can get a visit from this:
and need a visit from these:
Current Fire Suppression Techniques & Their Effect
Blankets have been used for thousands of years to put out fires. They still are. But they're only good for very small fires. There's also an actual fire suppression device called a fire blanket; its main use is in smothering fires on people's clothing or on small in-home fires. But since I've never seen one, I'll assume that they're either obsolete or simply no longer in wide use. Fire extinguisher effectiveness probably surpassed this type of fire blanket technology decades ago.
Planes and helicopters (and, of course, fire trucks) have dumped water and fire-retarding chemicals on fires for decades. Sometimes this stops or slows the fire. But, as CNN so often portrays in the news, often the wind, heat, lightning, bad wildland management, and dryness is enough to keep the fires going for many days despite man's efforts at stopping them. If you examine the Oakland fires, the earthquake-caused fires in L.A. or San Francisco or Japan, what you have are flames out of control and people unprepared to stop them, so they burn until they've done their worst. At the end of each fire, home insurance companies pay huge sums, insurance premiums go up for everyone, along with the devastation, death, destruction, disaster, etc. Although the construction industry can benefit from the opportunities fires open up, most of us hate the danger, misery, and cost of it all (the federal aid that goes to these fires raises the national debt yearly—exactly what the economy needs the least). So fires need to be stopped, especially when people and property are threatened.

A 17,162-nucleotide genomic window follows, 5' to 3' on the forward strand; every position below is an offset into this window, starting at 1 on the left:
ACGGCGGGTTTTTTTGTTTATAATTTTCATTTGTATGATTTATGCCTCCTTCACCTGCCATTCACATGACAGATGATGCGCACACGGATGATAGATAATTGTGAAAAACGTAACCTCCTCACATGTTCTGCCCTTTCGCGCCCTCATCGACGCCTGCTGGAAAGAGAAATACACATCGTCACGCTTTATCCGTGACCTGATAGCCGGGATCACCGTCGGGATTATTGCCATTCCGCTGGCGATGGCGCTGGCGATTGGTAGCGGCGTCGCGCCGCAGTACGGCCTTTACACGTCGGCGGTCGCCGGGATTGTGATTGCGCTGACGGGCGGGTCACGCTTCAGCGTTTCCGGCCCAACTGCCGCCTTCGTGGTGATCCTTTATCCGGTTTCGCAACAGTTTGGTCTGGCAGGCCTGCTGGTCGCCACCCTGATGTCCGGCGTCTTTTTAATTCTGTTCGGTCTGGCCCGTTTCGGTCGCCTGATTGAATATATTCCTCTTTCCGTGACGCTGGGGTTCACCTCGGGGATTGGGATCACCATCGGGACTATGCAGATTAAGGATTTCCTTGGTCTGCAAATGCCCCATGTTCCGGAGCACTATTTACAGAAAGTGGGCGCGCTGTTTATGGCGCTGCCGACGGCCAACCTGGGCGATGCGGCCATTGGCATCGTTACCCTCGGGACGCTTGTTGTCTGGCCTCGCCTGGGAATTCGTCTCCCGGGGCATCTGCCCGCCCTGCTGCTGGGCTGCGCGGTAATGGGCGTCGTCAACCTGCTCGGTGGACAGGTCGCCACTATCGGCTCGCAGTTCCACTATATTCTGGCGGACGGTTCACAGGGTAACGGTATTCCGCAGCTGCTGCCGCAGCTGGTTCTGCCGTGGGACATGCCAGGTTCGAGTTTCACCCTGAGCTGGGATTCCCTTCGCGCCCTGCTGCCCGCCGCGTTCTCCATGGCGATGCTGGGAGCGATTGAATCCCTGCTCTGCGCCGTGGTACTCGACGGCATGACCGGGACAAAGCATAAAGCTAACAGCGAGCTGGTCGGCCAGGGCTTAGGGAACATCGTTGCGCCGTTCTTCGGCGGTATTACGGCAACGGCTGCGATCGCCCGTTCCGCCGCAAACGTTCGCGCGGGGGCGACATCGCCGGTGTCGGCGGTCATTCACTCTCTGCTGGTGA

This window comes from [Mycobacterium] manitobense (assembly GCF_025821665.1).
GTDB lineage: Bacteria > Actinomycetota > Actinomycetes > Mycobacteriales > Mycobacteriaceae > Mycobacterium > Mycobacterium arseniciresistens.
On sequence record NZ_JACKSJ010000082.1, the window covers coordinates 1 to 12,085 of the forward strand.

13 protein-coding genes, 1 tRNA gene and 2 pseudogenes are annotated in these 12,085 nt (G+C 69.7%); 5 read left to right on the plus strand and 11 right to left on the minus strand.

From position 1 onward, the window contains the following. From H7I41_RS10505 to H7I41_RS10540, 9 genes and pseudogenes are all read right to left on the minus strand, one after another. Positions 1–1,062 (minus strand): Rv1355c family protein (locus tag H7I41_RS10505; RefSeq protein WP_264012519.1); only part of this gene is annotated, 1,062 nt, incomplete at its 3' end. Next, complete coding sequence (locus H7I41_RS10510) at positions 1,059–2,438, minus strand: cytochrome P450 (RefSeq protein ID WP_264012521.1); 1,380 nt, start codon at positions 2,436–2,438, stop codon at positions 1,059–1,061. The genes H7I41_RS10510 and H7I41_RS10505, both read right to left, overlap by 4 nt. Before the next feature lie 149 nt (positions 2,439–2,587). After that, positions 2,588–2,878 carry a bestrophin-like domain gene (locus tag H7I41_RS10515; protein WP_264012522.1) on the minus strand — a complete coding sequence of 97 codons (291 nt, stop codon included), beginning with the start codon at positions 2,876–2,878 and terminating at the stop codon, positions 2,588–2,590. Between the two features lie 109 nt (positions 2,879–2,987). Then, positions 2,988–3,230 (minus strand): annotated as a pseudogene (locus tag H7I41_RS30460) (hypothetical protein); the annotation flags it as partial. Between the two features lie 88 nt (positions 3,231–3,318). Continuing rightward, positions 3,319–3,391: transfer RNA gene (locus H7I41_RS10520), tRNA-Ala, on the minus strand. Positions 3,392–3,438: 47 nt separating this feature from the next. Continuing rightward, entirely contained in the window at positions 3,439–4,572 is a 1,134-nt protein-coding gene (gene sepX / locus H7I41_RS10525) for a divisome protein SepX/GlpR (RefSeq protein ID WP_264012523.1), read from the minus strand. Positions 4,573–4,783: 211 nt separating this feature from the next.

Some Fire Statistics
The 1995 World Almanac shows lots of big fires and quakes in the last few decades, so one can easily guess how many smaller fires take out one or more houses or businesses each day in the industrialized world. This Almanac says that in 1992 fire departments in the United States responded to 1,964,500 fires. There were 637,500 structure fires in 1992, of which 472,000 occurred in residences. There were 922,000 "outside property" (not in structures) fires in 1992. Each year 140,000 wildfires occur in the U.S. and 2,300,000 acres of brush and forest are burned. Most of these are extinguished by firefighters when they are less than one acre. Of the 4,730 fire deaths in 1992, 78% were in homes. There were 28,700 fire injuries in 1992, 75.3% of which were in residential properties and 9.5% of which were in nonresidential structural fires. There was $8,295,000,000 in property damage from fires in 1992, of which 84% was structure damage. And 56% of all structural property losses occurred in residential properties. Of all structural fires, 14.7% were from arson.
In 1993, 700 homes were destroyed by fires in southern California alone. And this is even though they had trimmed brush around their houses as a response to the 1991 Oakland fire.